Everyone has heard about rising interest rates, changes in superannuation, risks of a recession, housing or renting crisis and the higher cost of living. The IND201A (Industry Engagement Project) class held a Financial Literacy Workshop online to help students understand what to do and where to go when they need help navigating their finances.
The workshop provided resources, websites, and tips from expert guest speakers to teach students about financial literacy and to how to incorporate it into their everyday lives.
Financial Literacy tips for students
Jacqualyn Floyd is from Wesley Mission, an organisation that supports people of all ages and races in finding housing and accommodation, adoptions, home care, age care, training support with addiction or mental health and aid in financial or domestic challenges.
She covered topics from the Wesley Mission Financial Literacy Education Program and provided free tips on:
- Goal Setting
- Saving Strategy
1. Set up financial goals using SMART Goals
The best way to be in control of your money is to set financial goals and reduce the financial stress of overspending. For example, you can set up an emergency savings account to put aside money each week, fortnight or monthly with automatic transfers.
Use SMART Goals to help you identify your goals and calculate a budget for how to achieve them alongside everyday necessities. This will help you:
- Save and cut down on expenses
- Keep track of what you have actually spent
An important detail to remember is not how many goals you identify, but how motivated you are to keep working on reaching those goals. Think about:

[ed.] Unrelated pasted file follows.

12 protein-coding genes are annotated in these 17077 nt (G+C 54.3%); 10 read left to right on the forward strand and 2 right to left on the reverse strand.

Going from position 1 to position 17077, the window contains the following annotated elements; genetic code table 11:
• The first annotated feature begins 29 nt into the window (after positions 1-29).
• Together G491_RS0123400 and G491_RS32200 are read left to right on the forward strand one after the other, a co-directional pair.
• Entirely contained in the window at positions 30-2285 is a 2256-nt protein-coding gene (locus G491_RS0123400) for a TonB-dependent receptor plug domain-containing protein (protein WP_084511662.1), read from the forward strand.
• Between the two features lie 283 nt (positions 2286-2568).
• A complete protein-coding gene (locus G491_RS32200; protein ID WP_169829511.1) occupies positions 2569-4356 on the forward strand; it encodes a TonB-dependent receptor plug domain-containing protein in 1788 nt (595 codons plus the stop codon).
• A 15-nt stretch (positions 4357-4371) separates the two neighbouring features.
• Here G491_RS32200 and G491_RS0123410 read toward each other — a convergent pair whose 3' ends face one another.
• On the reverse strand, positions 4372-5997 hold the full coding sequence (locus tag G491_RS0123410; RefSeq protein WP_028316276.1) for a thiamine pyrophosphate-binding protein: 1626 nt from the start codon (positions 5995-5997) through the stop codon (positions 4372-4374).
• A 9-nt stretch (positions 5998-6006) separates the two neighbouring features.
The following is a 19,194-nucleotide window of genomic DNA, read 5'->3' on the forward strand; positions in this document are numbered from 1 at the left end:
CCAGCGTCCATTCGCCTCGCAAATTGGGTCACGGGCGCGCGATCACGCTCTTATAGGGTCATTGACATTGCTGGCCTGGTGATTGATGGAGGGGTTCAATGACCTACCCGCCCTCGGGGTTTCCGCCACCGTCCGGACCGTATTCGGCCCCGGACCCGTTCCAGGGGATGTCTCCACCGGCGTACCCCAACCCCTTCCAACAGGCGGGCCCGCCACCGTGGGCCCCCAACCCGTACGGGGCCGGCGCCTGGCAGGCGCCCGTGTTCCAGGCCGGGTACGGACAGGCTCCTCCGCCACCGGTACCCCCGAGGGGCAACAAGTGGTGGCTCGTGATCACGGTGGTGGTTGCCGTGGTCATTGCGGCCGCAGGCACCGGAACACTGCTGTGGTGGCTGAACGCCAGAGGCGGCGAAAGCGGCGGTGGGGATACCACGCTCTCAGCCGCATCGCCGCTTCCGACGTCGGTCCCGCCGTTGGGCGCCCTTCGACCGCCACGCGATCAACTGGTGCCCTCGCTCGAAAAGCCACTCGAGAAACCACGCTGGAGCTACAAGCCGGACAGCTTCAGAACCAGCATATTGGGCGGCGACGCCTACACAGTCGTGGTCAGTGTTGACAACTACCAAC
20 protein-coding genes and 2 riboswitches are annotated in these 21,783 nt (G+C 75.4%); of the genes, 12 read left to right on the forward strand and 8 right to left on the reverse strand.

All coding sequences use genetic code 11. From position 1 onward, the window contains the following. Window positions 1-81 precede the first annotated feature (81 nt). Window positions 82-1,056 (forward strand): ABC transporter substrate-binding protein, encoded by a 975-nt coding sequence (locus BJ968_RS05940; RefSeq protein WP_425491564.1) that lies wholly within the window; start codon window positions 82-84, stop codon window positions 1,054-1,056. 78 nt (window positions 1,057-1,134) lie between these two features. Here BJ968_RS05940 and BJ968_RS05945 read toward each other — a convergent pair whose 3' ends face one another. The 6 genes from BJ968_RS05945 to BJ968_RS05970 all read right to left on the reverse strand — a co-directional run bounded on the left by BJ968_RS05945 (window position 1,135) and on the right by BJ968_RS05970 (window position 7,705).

- How important those goals are
- What is the time frame for those goals
- The dollar value for those goals and how much you need to set aside weekly or fortnightly
2. Develop a saving strategy
Every day you face a decision to spend or save; to have things now or to wait for the future. There are benefits to waiting and saving money now for the future, to be able to manage to develop a habit of saving.
There are easy ways to start putting this into practice today. Put money into a savings account after each pay, no matter how small the amount you put away. It will all grow into a bigger dollar amount in the future.
Think about what motivates you to start saving, what motivates you to develop a better budgeting habit:
- Money for emergencies
- No debt
- To help family
- Buy gifts for families and friends
- Entertainment and travel
3. Identify features of a good bank account
Another key point to keep in mind is to look over your bank account features.
Features in a bank account you should look for:
- No account-keeping fees
- Free monthly statements
- No minimum deposit amounts
- The ability to set up and cancel direct debits
- No overdrawn fees
- The ability to access a debit card at no extra cost
You can start saving today by cutting back on one expense that won't affect your everyday life.
Budgeting is like a scale you should try to keep in balance when considering your money coming in and going out.
This will allow you to know what is happening with your money and help you to oversee your budget by prioritising your spending on essential items and identifying any problem areas that need to be reviewed.
You may find yourself in financial stress if you are spending more compared to what you are earning.